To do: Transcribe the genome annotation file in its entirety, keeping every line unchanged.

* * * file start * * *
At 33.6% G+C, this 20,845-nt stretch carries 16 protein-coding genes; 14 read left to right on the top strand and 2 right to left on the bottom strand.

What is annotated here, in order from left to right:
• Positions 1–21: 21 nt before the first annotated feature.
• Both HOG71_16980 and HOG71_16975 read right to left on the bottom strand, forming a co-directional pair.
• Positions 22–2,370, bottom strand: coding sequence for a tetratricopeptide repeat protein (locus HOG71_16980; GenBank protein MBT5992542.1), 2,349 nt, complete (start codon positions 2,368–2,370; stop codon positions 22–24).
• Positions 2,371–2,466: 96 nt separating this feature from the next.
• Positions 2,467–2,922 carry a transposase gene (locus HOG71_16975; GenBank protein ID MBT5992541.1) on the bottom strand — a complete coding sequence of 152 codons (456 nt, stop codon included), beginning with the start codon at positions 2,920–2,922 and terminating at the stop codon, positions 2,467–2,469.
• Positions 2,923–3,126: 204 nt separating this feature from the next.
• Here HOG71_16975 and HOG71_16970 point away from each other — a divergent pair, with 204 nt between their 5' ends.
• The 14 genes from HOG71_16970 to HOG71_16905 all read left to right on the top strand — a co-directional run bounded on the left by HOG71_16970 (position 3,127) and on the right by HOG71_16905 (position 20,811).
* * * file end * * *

At 33.6% G+C, this 20,845-nt stretch carries 16 protein-coding genes; 14 read left to right on the top strand and 2 right to left on the bottom strand.

What is annotated here, in order from left to right:
• Positions 1–21: 21 nt before the first annotated feature.
• Both HOG71_16980 and HOG71_16975 read right to left on the bottom strand, forming a co-directional pair.
• Positions 22–2,370, bottom strand: coding sequence for a tetratricopeptide repeat protein (locus HOG71_16980; GenBank protein MBT5992542.1), 2,349 nt, complete (start codon positions 2,368–2,370; stop codon positions 22–24).
• Positions 2,371–2,466: 96 nt separating this feature from the next.
• Positions 2,467–2,922 carry a transposase gene (locus HOG71_16975; GenBank protein ID MBT5992541.1) on the bottom strand — a complete coding sequence of 152 codons (456 nt, stop codon included), beginning with the start codon at positions 2,920–2,922 and terminating at the stop codon, positions 2,467–2,469.
• Positions 2,923–3,126: 204 nt separating this feature from the next.
• Here HOG71_16975 and HOG71_16970 point away from each other — a divergent pair, with 204 nt between their 5' ends.
• The 14 genes from HOG71_16970 to HOG71_16905 all read left to right on the top strand — a co-directional run bounded on the left by HOG71_16970 (position 3,127) and on the right by HOG71_16905 (position 20,811).